Gloucestershire Campaign to Protect Rural England

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Campaigners celebrate 90 years protecting our countryside

Friday, 30 September 2016 11:17

30 September 2016

The Campaign to Protect Rural England (CPRE) is celebrating 90 years of championing our countryside with a key event at the Cheltenham Literature Festival in October.

The origins, personalities and achievements of countryside conservation are highlighted in a new book - 22 Ideas That Saved The English Countryside - The Campaign to Protect Rural England by Peter Waine and Oliver Hilliam.

The book is to be featured in this year's Cheltenham Literature Festival on October 14th. Author and newspaper columnist Sir Simon Jenkins will be chairing a panel discussion and question and answer session with the book’s co-author Oliver Hilliam, Times columnist Alice Thomson and CPRE Gloucestershire Vice-Chairman Richard Lloyd.

The book is a fascinating account of the evolution of our relationship with the countryside, and our desire to defend it - from the birth of conservation and the influence of 19th century figures like John Ruskin and William Morris, to the recent campaign to save England’s public forests.

Key ideas and milestones discussed range from rural planning and national parks, to keeping villages alive and the right to roam. The book includes a foreword by Sir Andrew Motion and contributions from a range of prominent figures, including Kate Adie, Melvyn Bragg, Joan Bakewell, John le Carré, Jonathan Dimbleby, Caroline Quentin and Tony Robinson.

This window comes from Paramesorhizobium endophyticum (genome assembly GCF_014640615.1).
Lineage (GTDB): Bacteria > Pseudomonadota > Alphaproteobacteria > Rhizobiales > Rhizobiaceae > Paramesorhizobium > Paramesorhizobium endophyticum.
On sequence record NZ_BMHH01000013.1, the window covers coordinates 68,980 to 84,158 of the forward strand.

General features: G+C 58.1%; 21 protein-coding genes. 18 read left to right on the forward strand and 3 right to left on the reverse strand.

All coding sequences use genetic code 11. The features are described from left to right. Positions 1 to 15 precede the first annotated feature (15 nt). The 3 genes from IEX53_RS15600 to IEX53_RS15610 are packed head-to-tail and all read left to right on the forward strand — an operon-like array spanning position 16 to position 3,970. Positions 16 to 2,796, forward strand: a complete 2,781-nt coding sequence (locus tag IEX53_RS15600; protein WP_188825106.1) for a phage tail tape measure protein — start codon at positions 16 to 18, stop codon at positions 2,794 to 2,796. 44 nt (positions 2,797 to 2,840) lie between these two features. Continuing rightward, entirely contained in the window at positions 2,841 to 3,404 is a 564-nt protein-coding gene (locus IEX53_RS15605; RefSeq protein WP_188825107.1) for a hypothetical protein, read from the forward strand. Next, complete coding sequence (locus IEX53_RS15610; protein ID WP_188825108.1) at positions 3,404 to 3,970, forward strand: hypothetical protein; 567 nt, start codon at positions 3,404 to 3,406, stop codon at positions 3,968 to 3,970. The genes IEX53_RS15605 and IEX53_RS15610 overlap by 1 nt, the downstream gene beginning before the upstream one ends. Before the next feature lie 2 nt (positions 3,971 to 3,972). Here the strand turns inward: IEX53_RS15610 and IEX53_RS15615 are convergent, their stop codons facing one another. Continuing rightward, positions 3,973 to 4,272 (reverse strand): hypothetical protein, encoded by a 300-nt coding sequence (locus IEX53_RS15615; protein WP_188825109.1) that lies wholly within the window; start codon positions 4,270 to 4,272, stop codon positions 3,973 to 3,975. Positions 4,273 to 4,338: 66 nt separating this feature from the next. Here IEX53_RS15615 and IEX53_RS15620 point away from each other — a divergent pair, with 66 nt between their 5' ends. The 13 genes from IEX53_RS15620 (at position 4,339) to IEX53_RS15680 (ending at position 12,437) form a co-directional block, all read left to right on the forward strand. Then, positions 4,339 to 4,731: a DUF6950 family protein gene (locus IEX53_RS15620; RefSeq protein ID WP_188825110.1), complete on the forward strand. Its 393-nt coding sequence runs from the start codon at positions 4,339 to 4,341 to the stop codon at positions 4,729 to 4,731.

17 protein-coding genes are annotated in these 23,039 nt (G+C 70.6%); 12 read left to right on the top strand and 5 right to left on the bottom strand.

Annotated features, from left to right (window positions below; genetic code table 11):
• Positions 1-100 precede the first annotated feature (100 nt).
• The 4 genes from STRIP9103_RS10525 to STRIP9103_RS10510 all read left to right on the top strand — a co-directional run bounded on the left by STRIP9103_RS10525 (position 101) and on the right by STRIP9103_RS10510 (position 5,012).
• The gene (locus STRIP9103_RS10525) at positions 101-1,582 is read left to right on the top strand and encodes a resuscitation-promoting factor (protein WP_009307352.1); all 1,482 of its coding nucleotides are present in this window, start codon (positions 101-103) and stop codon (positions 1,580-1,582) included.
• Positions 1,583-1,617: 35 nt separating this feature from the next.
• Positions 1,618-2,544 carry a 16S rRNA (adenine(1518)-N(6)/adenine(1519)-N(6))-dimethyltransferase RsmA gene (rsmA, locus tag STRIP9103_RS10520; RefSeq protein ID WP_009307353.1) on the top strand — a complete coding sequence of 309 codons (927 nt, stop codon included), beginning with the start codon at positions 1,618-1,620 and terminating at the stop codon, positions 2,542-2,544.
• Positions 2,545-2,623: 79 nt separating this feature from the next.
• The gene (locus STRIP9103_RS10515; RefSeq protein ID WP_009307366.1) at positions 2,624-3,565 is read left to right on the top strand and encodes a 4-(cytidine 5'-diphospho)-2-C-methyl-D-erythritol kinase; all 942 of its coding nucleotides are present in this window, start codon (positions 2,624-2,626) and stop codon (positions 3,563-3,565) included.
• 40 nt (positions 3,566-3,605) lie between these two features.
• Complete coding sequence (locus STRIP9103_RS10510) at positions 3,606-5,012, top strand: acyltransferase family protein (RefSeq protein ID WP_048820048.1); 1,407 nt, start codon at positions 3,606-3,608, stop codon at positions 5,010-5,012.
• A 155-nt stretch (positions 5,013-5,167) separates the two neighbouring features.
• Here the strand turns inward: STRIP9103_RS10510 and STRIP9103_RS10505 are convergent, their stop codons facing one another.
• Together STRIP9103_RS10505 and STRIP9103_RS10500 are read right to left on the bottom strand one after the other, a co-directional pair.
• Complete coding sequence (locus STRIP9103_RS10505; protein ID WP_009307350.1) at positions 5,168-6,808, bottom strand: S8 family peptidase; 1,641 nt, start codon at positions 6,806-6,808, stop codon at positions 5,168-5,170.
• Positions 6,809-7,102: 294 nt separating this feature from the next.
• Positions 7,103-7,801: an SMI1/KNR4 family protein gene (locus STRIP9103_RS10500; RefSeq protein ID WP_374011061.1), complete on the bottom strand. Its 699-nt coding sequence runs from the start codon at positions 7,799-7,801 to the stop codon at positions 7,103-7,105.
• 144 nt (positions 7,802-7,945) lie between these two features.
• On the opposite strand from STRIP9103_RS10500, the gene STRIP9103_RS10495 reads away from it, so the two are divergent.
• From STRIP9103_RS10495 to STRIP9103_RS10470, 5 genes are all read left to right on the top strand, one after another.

Local references include:

•    In 1968 CPRE Gloucestershire scored a major success, calling on the Government to stop a line of pylons from crossing the Severn Estuary at Sharpness ‘and adding yet another electrical eyesore to the hard-pressed Cotswolds’  

•    The Forest of Dean was declared the first ‘National Forest Park’ in England in 1938. In recent years, such progress was put at risk when the Coalition Government tried to sell off the state forests to private bodies. With the Forest of Dean particularly vulnerable, CPRE Gloucestershire campaigner Colin Evers articulated the thoughts of thousands: “For hundreds of years it was used by monarchs to hunt in, but today it is one of our forests, a national gem’  

•    In the 1930s Gloucestershire CPRE volunteers were among pioneers of a burgeoning anti-litter campaign, acting as wardens on Minchinhampton Common and gathering signed anti-litter pledges from the public  

•    Grace Hadow (born in Cirencester), campaigner for women’s suffrage who helped create England’s first Rural Community Council in Oxfordshire in 1920, and promoted pioneering adult education schemes through village libraries  

•    CPRE Tidy Village Competitions were introduced to celebrate Queen Elizabeth’s Coronation.  Gloucestershire Branch had led the way with its pioneering Bledisloe Cup Best Kept Village Competition in 1937.   

•    Alongside National Parks and designated under the same legislation are AONBs.  The largest AONB in England is the Cotswolds which is celebrating its 50th Anniversary this year.  CPRE Gloucestershire championed its early designation.  

Richard Lloyd of CPRE Gloucestershire said: “With an ever-growing population and the requirement for more housing and infrastructure, the need for CPRE is a great as ever.  Change is inevitable but it should be for the better.  

“We will continue to campaign to protect and enhance Gloucestershire’s countryside and rural economy and oppose inappropriate development”.

For more details on the book and where to buy it, see http://www.cpre.org.uk/magazine/opinion/item/4292-22-ideas-that-saved-the-english-countryside

NOTE FOR EDITORS

Media contact: Richard Lloyd on 01454 613302 /07772 744461 This email address is being protected from spambots. You need JavaScript enabled to view it.

CPRE Gloucestershire is a campaigning organisation, a charity promoting the beauty, tranquility and diversity of rural England. Unlike many environmental charities, CPRE has no vested interests; owns no land and relies solely on donations and grants. It is politically independent and welcomes new members.

For more information visit: http://www.cpreglos.org.uk/

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